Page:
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Social marketing in Malaysia: cognitive, affective, and normative mediators of the TAK NAK antismoking advertising campaign

journal contribution
posted on 01.01.2015, 00:00 authored by Wonkyong Beth Lee, Geoffrey T Fong, Timothy Dewhirst, Ryan D Kennedy, Hua YongHua Yong, Ron Borland, Rahmat Awang, Maizurah Omar
Antismoking mass media campaigns are known to be effective as part of comprehensive tobacco control programs in high-income countries, but such campaigns are relatively new in low- and middle-income countries and there is a need for strong evaluation studies from these regions. This study examines Malaysia's first national antismoking campaign, TAK NAK. The data are from the International Tobacco Control Malaysia Survey, which is an ongoing cohort survey of a nationally representative sample of adult smokers (18 years and older; N = 2,006). The outcome variable was quit intentions of adult smokers, and the authors assessed the extent to which quit intentions may have been strengthened by exposure to the antismoking campaign. The authors also tested whether the impact of the campaign on quit intentions was related to cognitive mechanisms (increasing thoughts about the harm of smoking), affective mechanisms (increasing fear from the campaign), and perceived social norms (increasing perceived social disapproval about smoking). Mediational regression analyses revealed that thoughts about the harm of smoking, fear arousal, and social norms against smoking mediated the relation between TAK NAK impact and quit intentions. Effective campaigns should prompt smokers to engage in both cognitive and affective processes and encourage consideration of social norms about smoking in their society.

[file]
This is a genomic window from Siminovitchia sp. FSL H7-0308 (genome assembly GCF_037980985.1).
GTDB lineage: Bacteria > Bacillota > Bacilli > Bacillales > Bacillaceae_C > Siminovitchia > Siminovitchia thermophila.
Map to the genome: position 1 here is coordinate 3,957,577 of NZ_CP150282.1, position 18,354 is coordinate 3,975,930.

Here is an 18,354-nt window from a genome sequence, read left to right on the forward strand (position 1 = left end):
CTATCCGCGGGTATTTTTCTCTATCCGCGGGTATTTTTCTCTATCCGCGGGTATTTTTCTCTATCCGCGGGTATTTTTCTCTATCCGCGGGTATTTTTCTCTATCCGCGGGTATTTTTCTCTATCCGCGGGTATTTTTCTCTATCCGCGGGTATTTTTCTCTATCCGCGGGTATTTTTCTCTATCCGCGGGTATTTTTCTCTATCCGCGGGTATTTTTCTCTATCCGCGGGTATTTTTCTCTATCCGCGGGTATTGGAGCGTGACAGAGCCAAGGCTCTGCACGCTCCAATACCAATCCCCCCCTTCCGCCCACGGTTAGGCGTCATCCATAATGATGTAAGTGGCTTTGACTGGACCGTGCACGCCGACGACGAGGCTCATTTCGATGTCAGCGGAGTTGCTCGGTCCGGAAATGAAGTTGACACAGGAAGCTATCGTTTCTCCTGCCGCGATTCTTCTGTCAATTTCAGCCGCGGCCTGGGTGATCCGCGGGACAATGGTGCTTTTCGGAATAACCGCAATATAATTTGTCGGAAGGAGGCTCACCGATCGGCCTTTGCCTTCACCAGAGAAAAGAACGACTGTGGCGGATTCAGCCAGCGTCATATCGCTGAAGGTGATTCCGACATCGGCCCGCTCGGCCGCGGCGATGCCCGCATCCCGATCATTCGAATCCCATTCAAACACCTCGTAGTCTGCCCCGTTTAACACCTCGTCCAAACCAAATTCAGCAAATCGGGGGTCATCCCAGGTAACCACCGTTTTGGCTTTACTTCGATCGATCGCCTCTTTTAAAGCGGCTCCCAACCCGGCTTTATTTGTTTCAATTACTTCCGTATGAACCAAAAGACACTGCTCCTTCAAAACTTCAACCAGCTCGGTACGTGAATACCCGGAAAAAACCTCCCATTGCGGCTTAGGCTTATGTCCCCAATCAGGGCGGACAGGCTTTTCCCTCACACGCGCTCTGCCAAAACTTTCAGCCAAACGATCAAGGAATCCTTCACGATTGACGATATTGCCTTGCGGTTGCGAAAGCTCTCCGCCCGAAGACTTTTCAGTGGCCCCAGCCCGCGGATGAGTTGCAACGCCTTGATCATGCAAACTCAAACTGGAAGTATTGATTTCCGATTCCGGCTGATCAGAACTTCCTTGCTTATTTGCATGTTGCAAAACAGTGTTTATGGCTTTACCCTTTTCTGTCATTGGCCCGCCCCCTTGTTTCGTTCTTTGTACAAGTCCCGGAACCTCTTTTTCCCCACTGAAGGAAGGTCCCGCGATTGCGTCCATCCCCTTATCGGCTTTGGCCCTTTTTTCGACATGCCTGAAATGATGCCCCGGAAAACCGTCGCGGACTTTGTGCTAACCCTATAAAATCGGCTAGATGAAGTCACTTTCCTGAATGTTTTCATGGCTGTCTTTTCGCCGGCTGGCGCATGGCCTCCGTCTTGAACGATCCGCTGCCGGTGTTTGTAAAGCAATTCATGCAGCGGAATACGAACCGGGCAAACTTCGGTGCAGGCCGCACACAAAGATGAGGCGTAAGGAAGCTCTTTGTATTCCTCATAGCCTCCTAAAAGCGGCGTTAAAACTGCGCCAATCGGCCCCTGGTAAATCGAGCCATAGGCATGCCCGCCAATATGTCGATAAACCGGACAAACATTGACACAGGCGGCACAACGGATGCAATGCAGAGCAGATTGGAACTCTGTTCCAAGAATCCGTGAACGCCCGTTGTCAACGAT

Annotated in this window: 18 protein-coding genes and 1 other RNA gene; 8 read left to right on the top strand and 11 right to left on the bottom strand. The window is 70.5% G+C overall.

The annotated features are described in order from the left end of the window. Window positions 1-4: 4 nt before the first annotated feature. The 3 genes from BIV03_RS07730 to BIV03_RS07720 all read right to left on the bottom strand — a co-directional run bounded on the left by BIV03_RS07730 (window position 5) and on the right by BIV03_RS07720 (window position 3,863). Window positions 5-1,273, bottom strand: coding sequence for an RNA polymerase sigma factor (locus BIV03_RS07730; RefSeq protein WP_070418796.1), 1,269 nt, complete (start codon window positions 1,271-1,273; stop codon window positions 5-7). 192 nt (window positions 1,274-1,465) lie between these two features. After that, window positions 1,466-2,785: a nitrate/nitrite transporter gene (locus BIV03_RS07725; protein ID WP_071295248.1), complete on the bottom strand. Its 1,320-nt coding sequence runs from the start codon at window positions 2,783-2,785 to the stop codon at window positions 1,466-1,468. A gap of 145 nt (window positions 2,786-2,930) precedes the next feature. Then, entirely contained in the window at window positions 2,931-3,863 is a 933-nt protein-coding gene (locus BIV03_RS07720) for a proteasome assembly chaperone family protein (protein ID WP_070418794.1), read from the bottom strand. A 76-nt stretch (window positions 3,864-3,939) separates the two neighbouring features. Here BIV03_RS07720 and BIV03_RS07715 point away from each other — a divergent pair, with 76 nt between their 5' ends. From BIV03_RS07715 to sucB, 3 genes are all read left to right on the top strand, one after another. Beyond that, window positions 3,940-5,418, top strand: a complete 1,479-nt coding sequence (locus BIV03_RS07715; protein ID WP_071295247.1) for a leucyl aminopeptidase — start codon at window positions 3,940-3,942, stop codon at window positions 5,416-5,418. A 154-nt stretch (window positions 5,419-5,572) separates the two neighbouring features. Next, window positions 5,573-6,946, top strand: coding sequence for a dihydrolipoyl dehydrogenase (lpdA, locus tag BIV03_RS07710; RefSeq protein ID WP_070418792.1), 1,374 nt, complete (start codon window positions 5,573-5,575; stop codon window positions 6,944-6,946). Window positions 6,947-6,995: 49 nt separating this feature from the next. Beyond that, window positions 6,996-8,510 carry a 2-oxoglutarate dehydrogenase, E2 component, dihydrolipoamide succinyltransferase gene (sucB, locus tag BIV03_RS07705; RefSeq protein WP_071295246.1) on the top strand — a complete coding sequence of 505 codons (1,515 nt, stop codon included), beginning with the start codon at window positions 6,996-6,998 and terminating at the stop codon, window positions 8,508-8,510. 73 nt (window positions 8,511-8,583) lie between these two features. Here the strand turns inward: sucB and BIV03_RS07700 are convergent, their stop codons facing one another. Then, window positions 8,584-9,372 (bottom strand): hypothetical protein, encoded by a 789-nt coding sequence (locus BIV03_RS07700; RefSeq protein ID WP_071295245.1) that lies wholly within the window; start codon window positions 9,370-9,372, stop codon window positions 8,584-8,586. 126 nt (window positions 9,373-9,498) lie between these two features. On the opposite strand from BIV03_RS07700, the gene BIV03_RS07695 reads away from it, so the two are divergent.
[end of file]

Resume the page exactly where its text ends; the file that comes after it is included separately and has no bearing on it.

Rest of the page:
History

Journal

Journal of health communication

Volume

20

Issue

10

Pagination

1166 - 1176

Publisher

Taylor & Francis

Location

London, Eng.

eISSN

1087-0415

Language

eng

Publication classification

C1 Refereed article in a scholarly journal